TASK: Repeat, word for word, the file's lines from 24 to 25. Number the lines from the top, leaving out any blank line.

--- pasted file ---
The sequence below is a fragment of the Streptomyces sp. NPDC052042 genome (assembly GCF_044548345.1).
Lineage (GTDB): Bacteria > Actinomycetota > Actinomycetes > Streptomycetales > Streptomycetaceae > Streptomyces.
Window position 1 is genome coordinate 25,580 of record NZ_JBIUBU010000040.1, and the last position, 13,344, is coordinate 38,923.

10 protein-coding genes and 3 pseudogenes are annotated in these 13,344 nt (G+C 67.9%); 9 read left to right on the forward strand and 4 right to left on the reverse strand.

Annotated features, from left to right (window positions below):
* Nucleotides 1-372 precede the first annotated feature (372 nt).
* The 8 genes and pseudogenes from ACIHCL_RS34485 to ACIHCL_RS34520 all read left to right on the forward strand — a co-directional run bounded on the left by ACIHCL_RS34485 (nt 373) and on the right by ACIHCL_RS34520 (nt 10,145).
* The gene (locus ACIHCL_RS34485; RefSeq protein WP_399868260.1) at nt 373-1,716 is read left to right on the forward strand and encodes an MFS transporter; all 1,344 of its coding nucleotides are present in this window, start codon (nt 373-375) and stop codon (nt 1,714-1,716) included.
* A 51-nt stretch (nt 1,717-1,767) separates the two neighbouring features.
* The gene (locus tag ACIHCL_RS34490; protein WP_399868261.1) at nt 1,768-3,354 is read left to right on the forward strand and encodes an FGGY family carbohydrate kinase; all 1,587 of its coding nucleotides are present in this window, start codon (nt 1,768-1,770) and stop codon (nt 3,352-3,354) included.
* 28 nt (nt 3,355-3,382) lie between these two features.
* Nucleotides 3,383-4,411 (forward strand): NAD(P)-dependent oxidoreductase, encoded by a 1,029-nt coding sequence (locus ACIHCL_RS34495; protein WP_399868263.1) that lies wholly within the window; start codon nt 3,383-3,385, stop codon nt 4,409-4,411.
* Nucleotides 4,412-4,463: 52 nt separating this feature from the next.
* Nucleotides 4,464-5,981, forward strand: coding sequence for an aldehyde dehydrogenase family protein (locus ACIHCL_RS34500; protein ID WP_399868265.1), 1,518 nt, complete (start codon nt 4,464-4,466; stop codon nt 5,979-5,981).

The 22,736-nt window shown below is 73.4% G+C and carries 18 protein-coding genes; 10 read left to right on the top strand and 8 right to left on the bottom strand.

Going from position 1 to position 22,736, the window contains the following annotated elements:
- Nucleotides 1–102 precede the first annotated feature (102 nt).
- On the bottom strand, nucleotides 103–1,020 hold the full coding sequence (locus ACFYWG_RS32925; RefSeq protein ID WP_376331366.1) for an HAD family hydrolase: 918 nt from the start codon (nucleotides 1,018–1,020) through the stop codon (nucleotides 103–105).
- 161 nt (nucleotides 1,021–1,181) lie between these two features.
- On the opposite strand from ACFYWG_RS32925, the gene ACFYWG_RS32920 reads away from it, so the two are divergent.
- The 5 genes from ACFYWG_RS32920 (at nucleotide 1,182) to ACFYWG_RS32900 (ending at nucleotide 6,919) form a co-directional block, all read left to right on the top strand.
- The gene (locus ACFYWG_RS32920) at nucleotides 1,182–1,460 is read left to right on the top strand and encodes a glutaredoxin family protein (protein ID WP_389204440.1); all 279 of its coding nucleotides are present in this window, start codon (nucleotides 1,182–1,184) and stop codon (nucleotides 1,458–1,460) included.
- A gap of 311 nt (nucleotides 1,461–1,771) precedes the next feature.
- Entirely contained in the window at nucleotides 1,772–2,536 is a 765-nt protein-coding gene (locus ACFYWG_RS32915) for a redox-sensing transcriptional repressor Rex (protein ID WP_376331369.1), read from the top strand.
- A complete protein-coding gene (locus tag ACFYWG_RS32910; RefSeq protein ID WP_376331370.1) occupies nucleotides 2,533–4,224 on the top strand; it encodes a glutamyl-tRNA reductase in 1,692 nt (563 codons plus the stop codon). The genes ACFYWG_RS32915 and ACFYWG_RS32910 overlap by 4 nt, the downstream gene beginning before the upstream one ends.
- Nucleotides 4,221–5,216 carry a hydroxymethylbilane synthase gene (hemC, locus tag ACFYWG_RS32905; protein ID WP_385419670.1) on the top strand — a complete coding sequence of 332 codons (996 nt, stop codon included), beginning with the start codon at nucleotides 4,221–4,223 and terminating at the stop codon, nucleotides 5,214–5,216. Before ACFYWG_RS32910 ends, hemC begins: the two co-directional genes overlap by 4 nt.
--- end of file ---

- Entirely contained in the window at nucleotides 1,772–2,536 is a 765-nt protein-coding gene (locus ACFYWG_RS32915) for a redox-sensing transcriptional repressor Rex (protein ID WP_376331369.1), read from the top strand.
- A complete protein-coding gene (locus tag ACFYWG_RS32910; RefSeq protein ID WP_376331370.1) occupies nucleotides 2,533–4,224 on the top strand; it encodes a glutamyl-tRNA reductase in 1,692 nt (563 codons plus the stop codon). The genes ACFYWG_RS32915 and ACFYWG_RS32910 overlap by 4 nt, the downstream gene beginning before the upstream one ends.